Calmly, carefully, precisely, the vice president told a GOP audience in Des Moines, Iowa, that the nation would be more likely to “get hit again” by terrorists if John Kerry wins.
“The danger is we’ll get hit again and we’ll be hit in a way that will be devastating,” Cheney said.
That poke finally got Kerry’s attention.
It is hard to exaggerate how much Kerry gave away when he stepped from the rim of the Grand Canyon to answer the question put to him by President Bush: Knowing everything you do now, would you still have voted for the resolution to authorize the war?
Yes, said Kerry, promptly and definitively, before adding nuances and qualifications. Many Democrats felt it would have been better if Kerry had stepped the other way off the canyon rim. Kerry’s answer was the biggest mistake of the campaign so far, and it gave the Bush-Cheney team another opportunity to pummel him as a flip-flopper on Iraq.
Kerry has a difficult time admitting a mistake. He has complained in the past that candidates have too little time to think and too much temptation to talk. So you say something stupid, he says, “and then later you’re afraid to admit it for fear of looking more stupid. So you’re stuck with a position you don’t like and don’t want to support.”
Sound like he is talking about Iraq? Actually, Kerry said those words 30 years ago, just after being defeated in his first race for Congress. Heed those words, John.
For the 30-plus years since George McGovern lost to Richard Nixon, Democrats have been saddled with the perception of not being sufficiently strong on national security. Some of his colleagues now are urging Kerry to drop Iraq and move the campaign to domestic issues. “Any time we’re talking about national security issues, we’re on their field,” said Sen. Evan Bayh.
George McGovern, the anti-war candidate in 1972, was a bomber pilot in World War II, with a distinguished combat record. His enduring mistake was that his campaign never made that service record a central part of his biography. This year, by nominating Kerry and highlighting the contrast between his Vietnam service and that of the incumbent president, the Democrats hoped they could shed the soft-on-security collar.
But Kerry almost gave the game away. In standing by his vote and dithering that he would have done it differently, he demoralized the very substantial part of the Democratic base who believe that the war and Kerry’s vote for it were both mistakes.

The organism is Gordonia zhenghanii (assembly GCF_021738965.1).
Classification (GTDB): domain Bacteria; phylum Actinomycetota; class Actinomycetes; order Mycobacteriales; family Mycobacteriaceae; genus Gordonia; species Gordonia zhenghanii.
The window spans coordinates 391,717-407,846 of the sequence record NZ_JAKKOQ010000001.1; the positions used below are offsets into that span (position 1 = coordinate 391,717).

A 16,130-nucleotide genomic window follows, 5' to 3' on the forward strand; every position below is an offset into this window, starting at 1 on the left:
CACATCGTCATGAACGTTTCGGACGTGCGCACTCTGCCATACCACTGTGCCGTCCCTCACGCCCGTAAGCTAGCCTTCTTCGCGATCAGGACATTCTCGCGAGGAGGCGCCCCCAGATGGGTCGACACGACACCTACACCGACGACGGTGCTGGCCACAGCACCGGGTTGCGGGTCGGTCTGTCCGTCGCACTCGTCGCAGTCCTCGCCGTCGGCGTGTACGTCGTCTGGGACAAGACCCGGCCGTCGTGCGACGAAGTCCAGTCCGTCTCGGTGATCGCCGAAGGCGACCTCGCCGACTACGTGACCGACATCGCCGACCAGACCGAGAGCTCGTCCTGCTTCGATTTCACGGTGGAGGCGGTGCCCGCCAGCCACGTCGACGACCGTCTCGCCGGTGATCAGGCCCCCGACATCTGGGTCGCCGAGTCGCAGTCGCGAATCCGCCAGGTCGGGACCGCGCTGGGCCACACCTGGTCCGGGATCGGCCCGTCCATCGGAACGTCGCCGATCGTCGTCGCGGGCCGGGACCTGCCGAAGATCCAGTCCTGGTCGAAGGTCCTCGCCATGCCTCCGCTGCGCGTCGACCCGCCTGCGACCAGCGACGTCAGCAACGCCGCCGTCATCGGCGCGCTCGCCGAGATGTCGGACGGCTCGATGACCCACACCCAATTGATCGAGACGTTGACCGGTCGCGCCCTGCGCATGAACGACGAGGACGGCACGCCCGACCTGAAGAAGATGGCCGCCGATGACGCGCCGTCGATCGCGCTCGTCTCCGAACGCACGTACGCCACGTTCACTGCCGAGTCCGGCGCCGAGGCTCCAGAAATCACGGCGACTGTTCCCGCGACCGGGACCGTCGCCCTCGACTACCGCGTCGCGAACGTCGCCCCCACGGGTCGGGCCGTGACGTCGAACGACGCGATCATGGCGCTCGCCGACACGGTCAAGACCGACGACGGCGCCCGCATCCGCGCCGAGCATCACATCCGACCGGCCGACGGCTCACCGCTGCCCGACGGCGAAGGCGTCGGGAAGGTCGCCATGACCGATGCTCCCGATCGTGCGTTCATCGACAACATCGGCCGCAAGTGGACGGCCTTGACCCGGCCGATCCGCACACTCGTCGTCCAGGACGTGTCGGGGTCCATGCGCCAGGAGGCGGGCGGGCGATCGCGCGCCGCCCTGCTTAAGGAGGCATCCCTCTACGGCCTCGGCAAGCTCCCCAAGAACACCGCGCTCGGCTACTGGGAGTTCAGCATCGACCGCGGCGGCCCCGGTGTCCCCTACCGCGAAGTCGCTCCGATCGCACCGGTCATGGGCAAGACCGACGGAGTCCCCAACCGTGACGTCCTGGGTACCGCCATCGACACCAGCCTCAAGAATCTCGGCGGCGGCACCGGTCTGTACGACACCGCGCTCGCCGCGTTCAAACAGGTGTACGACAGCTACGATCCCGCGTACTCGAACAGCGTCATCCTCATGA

For weeks, Kerry has been playing rope-a-dope, being hammered by the Swift Boat Veterans for Truth on television and by Bush and Cheney on the campaign trail. The Republican strategy has been to transform al-Qaida, 9/11, Iraq, Saddam and Osama into one ominous and continuing threat of terror and depict John Kerry as the son of McGovern, irresolute and indecisive on national security.
When Cheney took the terror alert to Code Red, saying the Kerry-Edwards ticket would make America more vulnerable to being hit again, he seems to have gotten Kerry’s attention.
Finally the Democratic nominee is putting together a full case against a pre-emptive war sold to the Congress and the public with bad intelligence and hollow threats.
We found no massive stockpiles of biological weapons, no nuclear weapons or unmanned aerial vehicles to carry them to the United States. After 17 months, $200 billion and 1,000 American lives lost, we know now there was no Saddam Hussein-9/11 connection.
Bush did not build a network of allies to share to fighting or the costs of the war. He did not prepare adequately for the invasion or for the insurgency that developed afterward. He did not go to war, as he promised, as a last resort and he has no plan to get out.
Wrong war, wrong place, wrong time. Just as Howard Dean said.
But Kerry owes the country more. He has sufficient history of vacillating, nuancing and changing his mind that we ought to see at least a first draft of a Kerry Doctrine on foreign policy. Would he endorse pre-emptive wars in an age of terror? How would he deter potential threats? If Bush was wrong, how would Kerry do it right?